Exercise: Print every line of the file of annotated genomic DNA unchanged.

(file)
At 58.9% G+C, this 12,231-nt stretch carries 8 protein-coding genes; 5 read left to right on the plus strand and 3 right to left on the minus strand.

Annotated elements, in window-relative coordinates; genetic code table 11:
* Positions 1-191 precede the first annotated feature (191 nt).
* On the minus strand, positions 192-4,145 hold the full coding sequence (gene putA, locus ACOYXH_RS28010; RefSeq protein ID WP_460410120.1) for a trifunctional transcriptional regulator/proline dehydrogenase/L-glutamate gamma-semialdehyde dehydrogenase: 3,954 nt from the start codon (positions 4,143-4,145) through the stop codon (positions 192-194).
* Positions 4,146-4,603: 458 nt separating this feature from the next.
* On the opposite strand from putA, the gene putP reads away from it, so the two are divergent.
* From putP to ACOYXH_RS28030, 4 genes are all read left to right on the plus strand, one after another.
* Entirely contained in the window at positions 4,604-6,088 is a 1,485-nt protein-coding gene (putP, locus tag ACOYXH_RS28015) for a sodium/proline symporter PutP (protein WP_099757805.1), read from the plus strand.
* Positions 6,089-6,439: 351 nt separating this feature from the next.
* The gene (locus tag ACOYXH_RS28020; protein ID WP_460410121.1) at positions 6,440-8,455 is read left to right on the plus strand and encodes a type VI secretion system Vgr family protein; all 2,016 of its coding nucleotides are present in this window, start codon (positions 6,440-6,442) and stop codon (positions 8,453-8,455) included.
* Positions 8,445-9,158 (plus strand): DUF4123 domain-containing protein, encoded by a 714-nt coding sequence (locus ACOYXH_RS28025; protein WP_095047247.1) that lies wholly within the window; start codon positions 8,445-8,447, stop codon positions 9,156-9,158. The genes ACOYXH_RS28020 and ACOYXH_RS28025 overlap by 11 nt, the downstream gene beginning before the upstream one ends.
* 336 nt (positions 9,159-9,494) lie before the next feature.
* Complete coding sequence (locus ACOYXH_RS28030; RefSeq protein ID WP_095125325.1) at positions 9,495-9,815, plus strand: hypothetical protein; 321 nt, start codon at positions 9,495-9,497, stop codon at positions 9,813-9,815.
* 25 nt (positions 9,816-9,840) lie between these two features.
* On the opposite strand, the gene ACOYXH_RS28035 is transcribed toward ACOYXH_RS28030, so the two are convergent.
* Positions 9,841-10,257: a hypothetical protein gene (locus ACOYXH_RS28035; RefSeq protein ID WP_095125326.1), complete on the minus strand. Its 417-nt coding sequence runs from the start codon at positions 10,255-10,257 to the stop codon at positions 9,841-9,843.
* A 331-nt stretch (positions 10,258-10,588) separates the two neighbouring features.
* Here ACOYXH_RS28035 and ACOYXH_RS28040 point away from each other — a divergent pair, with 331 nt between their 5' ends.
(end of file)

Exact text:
At 58.9% G+C, this 12,231-nt stretch carries 8 protein-coding genes; 5 read left to right on the plus strand and 3 right to left on the minus strand.

Annotated elements, in window-relative coordinates; genetic code table 11:
* Positions 1-191 precede the first annotated feature (191 nt).
* On the minus strand, positions 192-4,145 hold the full coding sequence (gene putA, locus ACOYXH_RS28010; RefSeq protein ID WP_460410120.1) for a trifunctional transcriptional regulator/proline dehydrogenase/L-glutamate gamma-semialdehyde dehydrogenase: 3,954 nt from the start codon (positions 4,143-4,145) through the stop codon (positions 192-194).
* Positions 4,146-4,603: 458 nt separating this feature from the next.
* On the opposite strand from putA, the gene putP reads away from it, so the two are divergent.
* From putP to ACOYXH_RS28030, 4 genes are all read left to right on the plus strand, one after another.
* Entirely contained in the window at positions 4,604-6,088 is a 1,485-nt protein-coding gene (putP, locus tag ACOYXH_RS28015) for a sodium/proline symporter PutP (protein WP_099757805.1), read from the plus strand.
* Positions 6,089-6,439: 351 nt separating this feature from the next.
* The gene (locus tag ACOYXH_RS28020; protein ID WP_460410121.1) at positions 6,440-8,455 is read left to right on the plus strand and encodes a type VI secretion system Vgr family protein; all 2,016 of its coding nucleotides are present in this window, start codon (positions 6,440-6,442) and stop codon (positions 8,453-8,455) included.
* Positions 8,445-9,158 (plus strand): DUF4123 domain-containing protein, encoded by a 714-nt coding sequence (locus ACOYXH_RS28025; protein WP_095047247.1) that lies wholly within the window; start codon positions 8,445-8,447, stop codon positions 9,156-9,158. The genes ACOYXH_RS28020 and ACOYXH_RS28025 overlap by 11 nt, the downstream gene beginning before the upstream one ends.
* 336 nt (positions 9,159-9,494) lie before the next feature.
* Complete coding sequence (locus ACOYXH_RS28030; RefSeq protein ID WP_095125325.1) at positions 9,495-9,815, plus strand: hypothetical protein; 321 nt, start codon at positions 9,495-9,497, stop codon at positions 9,813-9,815.
* 25 nt (positions 9,816-9,840) lie between these two features.
* On the opposite strand, the gene ACOYXH_RS28035 is transcribed toward ACOYXH_RS28030, so the two are convergent.
* Positions 9,841-10,257: a hypothetical protein gene (locus ACOYXH_RS28035; RefSeq protein ID WP_095125326.1), complete on the minus strand. Its 417-nt coding sequence runs from the start codon at positions 10,255-10,257 to the stop codon at positions 9,841-9,843.
* A 331-nt stretch (positions 10,258-10,588) separates the two neighbouring features.
* Here ACOYXH_RS28035 and ACOYXH_RS28040 point away from each other — a divergent pair, with 331 nt between their 5' ends.